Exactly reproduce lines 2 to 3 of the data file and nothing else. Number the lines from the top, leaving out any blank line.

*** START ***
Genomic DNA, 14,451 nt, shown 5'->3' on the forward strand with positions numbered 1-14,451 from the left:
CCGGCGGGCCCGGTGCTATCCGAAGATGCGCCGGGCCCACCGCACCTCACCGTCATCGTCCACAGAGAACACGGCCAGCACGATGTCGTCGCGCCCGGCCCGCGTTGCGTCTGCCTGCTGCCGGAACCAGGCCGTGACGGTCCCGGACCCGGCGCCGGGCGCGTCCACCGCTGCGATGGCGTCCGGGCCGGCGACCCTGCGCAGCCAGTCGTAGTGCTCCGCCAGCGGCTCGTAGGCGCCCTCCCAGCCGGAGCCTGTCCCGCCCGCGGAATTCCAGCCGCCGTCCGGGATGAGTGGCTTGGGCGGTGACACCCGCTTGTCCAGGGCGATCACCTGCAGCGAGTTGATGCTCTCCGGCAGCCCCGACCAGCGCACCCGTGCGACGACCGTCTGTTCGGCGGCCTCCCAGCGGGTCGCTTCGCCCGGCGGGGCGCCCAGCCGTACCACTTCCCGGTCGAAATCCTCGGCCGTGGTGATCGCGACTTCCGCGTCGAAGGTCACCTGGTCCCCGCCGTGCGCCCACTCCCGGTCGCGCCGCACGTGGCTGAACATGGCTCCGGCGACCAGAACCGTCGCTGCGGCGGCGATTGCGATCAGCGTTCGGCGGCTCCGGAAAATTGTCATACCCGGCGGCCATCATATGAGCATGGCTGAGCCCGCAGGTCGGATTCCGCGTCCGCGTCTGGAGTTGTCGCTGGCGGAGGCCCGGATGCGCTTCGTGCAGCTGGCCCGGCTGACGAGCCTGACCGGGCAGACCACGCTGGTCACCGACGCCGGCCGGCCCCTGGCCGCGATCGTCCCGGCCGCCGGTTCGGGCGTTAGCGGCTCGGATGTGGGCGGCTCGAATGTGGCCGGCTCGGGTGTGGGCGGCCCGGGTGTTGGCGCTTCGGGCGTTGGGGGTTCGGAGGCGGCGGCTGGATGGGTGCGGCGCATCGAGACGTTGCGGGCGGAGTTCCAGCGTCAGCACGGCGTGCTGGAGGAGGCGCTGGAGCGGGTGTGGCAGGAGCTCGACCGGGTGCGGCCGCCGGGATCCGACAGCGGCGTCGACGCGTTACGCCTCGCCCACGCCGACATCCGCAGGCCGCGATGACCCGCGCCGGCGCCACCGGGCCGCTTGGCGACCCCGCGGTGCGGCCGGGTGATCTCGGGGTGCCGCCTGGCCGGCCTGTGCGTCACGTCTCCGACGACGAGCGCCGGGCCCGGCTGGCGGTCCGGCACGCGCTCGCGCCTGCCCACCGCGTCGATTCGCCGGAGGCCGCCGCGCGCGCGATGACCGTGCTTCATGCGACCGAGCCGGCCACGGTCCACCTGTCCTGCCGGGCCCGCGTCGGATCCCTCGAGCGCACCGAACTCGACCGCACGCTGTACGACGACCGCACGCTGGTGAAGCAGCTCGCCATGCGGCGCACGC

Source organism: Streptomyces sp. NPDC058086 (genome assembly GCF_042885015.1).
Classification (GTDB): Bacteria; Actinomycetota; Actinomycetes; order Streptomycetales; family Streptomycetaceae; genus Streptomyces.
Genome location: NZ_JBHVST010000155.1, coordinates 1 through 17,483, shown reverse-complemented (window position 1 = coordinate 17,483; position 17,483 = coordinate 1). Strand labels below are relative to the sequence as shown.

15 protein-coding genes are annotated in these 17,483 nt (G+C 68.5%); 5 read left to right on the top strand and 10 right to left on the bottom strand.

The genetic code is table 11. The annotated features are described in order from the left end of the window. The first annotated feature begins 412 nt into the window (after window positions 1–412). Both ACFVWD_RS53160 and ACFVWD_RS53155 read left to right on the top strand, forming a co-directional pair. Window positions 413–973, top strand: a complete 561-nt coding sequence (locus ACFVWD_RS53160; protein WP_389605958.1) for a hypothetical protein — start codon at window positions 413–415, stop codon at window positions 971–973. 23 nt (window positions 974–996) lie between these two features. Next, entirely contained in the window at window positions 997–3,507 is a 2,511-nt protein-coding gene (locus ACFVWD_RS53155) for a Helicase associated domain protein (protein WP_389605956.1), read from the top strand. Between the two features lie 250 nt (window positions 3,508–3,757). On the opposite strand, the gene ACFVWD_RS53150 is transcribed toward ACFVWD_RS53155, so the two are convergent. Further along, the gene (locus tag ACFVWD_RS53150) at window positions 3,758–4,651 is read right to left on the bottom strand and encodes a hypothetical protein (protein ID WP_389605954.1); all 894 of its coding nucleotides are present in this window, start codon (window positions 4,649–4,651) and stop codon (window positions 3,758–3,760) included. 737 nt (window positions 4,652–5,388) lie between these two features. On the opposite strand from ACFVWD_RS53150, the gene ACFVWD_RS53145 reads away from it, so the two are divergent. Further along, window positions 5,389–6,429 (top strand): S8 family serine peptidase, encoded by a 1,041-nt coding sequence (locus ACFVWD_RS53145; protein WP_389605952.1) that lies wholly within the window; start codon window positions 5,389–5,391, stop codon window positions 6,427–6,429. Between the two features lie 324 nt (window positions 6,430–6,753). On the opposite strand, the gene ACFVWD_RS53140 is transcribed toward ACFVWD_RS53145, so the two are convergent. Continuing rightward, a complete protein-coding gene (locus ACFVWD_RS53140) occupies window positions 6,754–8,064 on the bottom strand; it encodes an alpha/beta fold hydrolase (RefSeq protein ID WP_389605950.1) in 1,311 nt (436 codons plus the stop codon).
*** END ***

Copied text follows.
CCGGCGGGCCCGGTGCTATCCGAAGATGCGCCGGGCCCACCGCACCTCACCGTCATCGTCCACAGAGAACACGGCCAGCACGATGTCGTCGCGCCCGGCCCGCGTTGCGTCTGCCTGCTGCCGGAACCAGGCCGTGACGGTCCCGGACCCGGCGCCGGGCGCGTCCACCGCTGCGATGGCGTCCGGGCCGGCGACCCTGCGCAGCCAGTCGTAGTGCTCCGCCAGCGGCTCGTAGGCGCCCTCCCAGCCGGAGCCTGTCCCGCCCGCGGAATTCCAGCCGCCGTCCGGGATGAGTGGCTTGGGCGGTGACACCCGCTTGTCCAGGGCGATCACCTGCAGCGAGTTGATGCTCTCCGGCAGCCCCGACCAGCGCACCCGTGCGACGACCGTCTGTTCGGCGGCCTCCCAGCGGGTCGCTTCGCCCGGCGGGGCGCCCAGCCGTACCACTTCCCGGTCGAAATCCTCGGCCGTGGTGATCGCGACTTCCGCGTCGAAGGTCACCTGGTCCCCGCCGTGCGCCCACTCCCGGTCGCGCCGCACGTGGCTGAACATGGCTCCGGCGACCAGAACCGTCGCTGCGGCGGCGATTGCGATCAGCGTTCGGCGGCTCCGGAAAATTGTCATACCCGGCGGCCATCATATGAGCATGGCTGAGCCCGCAGGTCGGATTCCGCGTCCGCGTCTGGAGTTGTCGCTGGCGGAGGCCCGGATGCGCTTCGTGCAGCTGGCCCGGCTGACGAGCCTGACCGGGCAGACCACGCTGGTCACCGACGCCGGCCGGCCCCTGGCCGCGATCGTCCCGGCCGCCGGTTCGGGCGTTAGCGGCTCGGATGTGGGCGGCTCGAATGTGGCCGGCTCGGGTGTGGGCGGCCCGGGTGTTGGCGCTTCGGGCGTTGGGGGTTCGGAGGCGGCGGCTGGATGGGTGCGGCGCATCGAGACGTTGCGGGCGGAGTTCCAGCGTCAGCACGGCGTGCTGGAGGAGGCGCTGGAGCGGGTGTGGCAGGAGCTCGACCGGGTGCGGCCGCCGGGATCCGACAGCGGCGTCGACGCGTTACGCCTCGCCCACGCCGACATCCGCAGGCCGCGATGACCCGCGCCGGCGCCACCGGGCCGCTTGGCGACCCCGCGGTGCGGCCGGGTGATCTCGGGGTGCCGCCTGGCCGGCCTGTGCGTCACGTCTCCGACGACGAGCGCCGGGCCCGGCTGGCGGTCCGGCACGCGCTCGCGCCTGCCCACCGCGTCGATTCGCCGGAGGCCGCCGCGCGCGCGATGACCGTGCTTCATGCGACCGAGCCGGCCACGGTCCACCTGTCCTGCCGGGCCCGCGTCGGATCCCTCGAGCGCACCGAACTCGACCGCACGCTGTACGACGACCGCACGCTGGTGAAGCAGCTCGCCATGCGGCGCACGC

Source organism: Streptomyces sp. NPDC058086 (genome assembly GCF_042885015.1).